Polling: October 2009 Archives

From a small base.

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ComresOctScot.pngA Comres poll for the Independent today shows a pleasingly tiny proportion of BNP voters despite the BBC giving them the biggest publicity spree in their history. 

As Mike Smithson puts it, "The mid-October poll had 8 respondees saying BNP - tonight's survey has that at 13". That's out of 1004 respondents. 

The same poll shows the Greens on 5% nationally (the actual final results are on p22 of that massive pdf), which is pretty promising for Green target seats given the large variability in our vote. 

Deep in the lengthy tables for it I noticed something else interesting. It's a subsample point, and I have in the past criticised those who take those too seriously. Nevertheless, it confirms my prejudices, so it's worth blogging about.

Comres asked their respondents "Generally speaking, do you think of yourself as ...?", i.e. Labour/Tory/Lib Dem/Green/Nat etc. Page 18 shows the results, or click the image above for a look at it.

In Scotland, a quarter define themselves as Labour, with almost as many as identifying as Nats. Despite the better position of the Nats, this makes sense. I know plenty of people who'd still say they think of themselves as Labour people but won't vote Labour, whereas the SNP clearly continue to get the backing of swing voters.

16% identify as Tories, about the level they poll at, pretty much whatever happens. This also seems to make sense. Their base is firm, if much lower than the rest of the UK for some reason, but they pick up few floating or tactical voters.

Then, intriguingly, 6% of this small sample of Scots define themselves as Green, and 6% as Lib Dems. The Lib Dems do continue to poll above us for now: for instance, in the recent Euros they got 11.5% to our 7.3%. 

With some chameleon-like politics, squeeze messages and media omnipresence, they do a lot with pretty low base. Those 5-10% who vote Lib Dem but don't identify with them, though, there's a term for them. Potential Green voters..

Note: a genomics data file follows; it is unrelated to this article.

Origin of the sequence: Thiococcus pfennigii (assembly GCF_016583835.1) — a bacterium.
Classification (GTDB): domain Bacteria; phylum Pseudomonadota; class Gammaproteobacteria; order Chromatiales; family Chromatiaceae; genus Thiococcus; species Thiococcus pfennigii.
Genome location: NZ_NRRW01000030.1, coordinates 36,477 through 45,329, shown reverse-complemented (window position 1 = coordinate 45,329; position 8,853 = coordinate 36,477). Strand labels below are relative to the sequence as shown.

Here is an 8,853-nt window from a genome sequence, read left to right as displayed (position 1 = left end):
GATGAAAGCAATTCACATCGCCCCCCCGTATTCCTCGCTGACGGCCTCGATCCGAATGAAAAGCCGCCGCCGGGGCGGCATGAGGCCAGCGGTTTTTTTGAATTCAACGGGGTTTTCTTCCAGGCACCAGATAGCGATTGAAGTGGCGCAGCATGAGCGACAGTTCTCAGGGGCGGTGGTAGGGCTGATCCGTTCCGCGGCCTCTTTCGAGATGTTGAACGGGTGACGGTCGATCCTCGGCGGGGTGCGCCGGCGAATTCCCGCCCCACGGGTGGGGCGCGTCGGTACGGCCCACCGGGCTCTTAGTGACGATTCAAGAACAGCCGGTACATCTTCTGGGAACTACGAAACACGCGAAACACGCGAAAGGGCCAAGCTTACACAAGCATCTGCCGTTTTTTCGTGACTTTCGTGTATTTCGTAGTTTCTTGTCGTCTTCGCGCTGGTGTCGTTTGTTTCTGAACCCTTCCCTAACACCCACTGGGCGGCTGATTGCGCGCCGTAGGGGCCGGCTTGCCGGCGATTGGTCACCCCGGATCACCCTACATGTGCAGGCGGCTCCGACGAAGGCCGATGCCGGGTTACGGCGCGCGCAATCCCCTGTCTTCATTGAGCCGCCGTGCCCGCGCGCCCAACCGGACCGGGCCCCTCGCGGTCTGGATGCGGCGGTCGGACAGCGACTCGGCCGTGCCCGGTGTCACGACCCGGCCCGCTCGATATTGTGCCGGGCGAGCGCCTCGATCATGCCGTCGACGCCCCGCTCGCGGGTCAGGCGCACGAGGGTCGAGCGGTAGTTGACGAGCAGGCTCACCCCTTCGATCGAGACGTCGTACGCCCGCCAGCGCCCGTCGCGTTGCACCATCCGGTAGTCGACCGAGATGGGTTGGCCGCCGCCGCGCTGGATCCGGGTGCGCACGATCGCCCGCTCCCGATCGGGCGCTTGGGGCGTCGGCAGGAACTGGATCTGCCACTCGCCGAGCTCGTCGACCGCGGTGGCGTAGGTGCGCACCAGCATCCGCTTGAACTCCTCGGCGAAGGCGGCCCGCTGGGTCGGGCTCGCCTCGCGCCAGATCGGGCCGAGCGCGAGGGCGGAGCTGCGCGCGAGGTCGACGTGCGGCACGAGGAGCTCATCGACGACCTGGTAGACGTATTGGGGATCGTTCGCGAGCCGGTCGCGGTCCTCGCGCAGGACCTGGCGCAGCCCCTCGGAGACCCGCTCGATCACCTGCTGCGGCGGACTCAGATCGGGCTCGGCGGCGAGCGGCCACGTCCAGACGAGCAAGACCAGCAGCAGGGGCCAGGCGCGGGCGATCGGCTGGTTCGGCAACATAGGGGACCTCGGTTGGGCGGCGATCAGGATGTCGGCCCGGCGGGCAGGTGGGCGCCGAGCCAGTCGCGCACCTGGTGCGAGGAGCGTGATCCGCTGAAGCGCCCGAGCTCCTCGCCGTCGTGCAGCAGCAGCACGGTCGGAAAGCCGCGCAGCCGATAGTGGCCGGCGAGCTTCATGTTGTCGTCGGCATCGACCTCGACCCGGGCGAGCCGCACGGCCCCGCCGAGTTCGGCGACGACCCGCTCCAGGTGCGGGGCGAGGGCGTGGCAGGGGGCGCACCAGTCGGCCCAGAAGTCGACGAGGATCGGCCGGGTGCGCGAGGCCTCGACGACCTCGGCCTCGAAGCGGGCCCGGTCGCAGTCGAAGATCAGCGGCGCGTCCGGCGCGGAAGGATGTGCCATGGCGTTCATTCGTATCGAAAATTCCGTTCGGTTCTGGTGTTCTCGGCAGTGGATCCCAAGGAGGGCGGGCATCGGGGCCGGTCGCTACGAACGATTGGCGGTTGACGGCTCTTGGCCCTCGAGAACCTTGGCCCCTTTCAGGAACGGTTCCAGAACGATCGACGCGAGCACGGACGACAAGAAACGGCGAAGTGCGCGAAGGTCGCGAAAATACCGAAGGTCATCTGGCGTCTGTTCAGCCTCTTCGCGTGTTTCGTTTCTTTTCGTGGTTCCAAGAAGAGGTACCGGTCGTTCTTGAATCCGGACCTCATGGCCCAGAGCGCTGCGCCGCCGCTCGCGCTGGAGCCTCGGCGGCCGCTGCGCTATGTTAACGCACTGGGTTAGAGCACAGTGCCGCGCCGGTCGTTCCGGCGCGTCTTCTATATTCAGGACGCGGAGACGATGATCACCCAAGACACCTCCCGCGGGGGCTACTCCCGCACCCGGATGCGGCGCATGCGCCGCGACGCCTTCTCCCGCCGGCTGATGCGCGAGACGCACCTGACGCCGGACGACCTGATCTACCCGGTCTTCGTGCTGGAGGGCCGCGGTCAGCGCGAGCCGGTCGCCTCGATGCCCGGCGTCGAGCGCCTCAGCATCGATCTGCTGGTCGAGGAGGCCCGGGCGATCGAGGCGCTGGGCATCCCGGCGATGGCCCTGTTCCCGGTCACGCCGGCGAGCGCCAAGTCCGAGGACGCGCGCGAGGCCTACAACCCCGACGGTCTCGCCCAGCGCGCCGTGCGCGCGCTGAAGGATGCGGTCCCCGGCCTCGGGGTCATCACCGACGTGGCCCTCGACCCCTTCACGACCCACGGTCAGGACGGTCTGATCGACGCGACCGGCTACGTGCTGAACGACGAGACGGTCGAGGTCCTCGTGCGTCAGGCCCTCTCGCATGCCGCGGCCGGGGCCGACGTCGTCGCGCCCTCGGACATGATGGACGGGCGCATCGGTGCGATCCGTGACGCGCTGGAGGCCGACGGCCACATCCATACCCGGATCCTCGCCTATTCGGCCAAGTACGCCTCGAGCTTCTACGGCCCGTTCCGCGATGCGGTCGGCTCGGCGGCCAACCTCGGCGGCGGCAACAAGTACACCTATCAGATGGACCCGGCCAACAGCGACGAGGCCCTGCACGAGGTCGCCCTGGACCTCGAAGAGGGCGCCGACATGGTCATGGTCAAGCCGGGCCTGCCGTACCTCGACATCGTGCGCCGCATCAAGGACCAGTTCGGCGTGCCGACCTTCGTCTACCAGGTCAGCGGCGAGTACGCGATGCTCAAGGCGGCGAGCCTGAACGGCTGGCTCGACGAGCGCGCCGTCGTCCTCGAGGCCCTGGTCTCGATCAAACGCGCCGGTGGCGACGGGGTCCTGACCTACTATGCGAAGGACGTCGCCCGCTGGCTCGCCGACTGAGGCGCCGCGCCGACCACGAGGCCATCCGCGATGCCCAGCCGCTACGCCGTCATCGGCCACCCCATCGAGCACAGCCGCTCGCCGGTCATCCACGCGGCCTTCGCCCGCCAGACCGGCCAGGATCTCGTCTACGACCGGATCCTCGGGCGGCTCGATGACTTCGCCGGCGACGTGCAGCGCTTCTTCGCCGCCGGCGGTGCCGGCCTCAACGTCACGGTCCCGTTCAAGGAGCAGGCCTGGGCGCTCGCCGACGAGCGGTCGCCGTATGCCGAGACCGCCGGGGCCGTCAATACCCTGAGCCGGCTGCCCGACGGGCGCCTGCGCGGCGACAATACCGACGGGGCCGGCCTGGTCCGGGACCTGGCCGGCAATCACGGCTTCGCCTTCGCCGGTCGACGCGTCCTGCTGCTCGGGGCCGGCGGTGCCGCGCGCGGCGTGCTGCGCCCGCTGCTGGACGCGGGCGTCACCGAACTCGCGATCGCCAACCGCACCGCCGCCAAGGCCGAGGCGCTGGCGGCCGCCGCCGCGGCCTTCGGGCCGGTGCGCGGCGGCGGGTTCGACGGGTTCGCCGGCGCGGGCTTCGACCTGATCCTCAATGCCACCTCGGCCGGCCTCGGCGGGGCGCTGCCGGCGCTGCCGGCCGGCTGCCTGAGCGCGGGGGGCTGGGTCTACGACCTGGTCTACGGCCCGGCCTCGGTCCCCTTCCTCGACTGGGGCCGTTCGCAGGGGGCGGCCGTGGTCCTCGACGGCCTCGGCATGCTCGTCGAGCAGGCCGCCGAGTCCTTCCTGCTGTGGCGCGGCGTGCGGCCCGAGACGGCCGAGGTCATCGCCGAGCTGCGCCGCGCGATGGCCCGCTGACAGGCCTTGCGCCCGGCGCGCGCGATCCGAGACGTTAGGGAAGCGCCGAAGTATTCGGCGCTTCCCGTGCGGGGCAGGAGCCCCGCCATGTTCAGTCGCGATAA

paviliongreen.pngThe second annual PoliticsHome superpoll of the marginals is out today, based on YouGov interviews with 33,610 people. They polled everyone, it seems. They certainly polled me - did they poll you?

The methodology seems pretty sound. Anthony Wells grouped seats with similar characteristics - London commuter belt, Southwest Liberal/Con marginals etc - and got a representative sample in each group to extrapolate from. Much more plausible than the old Scottish sub-sample game.

The results (full document, 2.6Mb pdf) are easy to spin as good news and bad news for the three largest Westminster parties, especially given last year's numbers as an alternative comparator. 

Labour are out of government on these numbers, obviously, but down to 199 instead of the ultra-dire 160 seats predicted last year. "It's heading our way", they say, although Tom Harris certainly isn't kidding himself. The Liberals are down 8 to 55, but last year it was worse for them too, when the same poll predicted they'd keep just 44 MPs.

Conversely, the headline figure that puts Dave C into power is a Tory majority of 70, which I think he'd take, but last year they predicted a landslide 146 lead. There are pages and pages of English Con/Lab marginals shown here turning blue, places Labour never reached before Blairism, and places always likely to revert to type. Cumbria's about the only group to buck the trend.

Other parties' results are less equivocal. Last year the SNP leadership was jubilant about numbers showing vast swathes of Scotland going their way, but this year just 3 Nat gains are predicted. I'm personally sceptical about this, but you can imagine the long woad-painted faces of the cybernats as they contemplate page 29.

The best has been saved for last. Brighton Pavilion is part of a group of seaside town seats including Morecambe, Great Yarmouth and and the Blackpool constituencies. In the 2005 election 8% of people voted for parties outside the big three. Last year's poll had this number at 11%, and this year it's a staggering 19%.

The report says: "This is mainly benefiting the Green Party who on these figures would win their first Parliamentary seat in Brighton Pavilion."

I do hope so. Another near miss (as per several seats in the Euros) would be heartbreaking. Also, I note they didn't cover either of our English friends' other targets, Lewisham and Norwich South. That makes them better bets with the bookies, I reckon, Norwich South in particular. 

(politicalbetting.com thread here)

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About this Archive

This page is a archive of entries in the Polling category from October 2009.

Polling: June 2009 is the previous archive.

Polling: November 2009 is the next archive.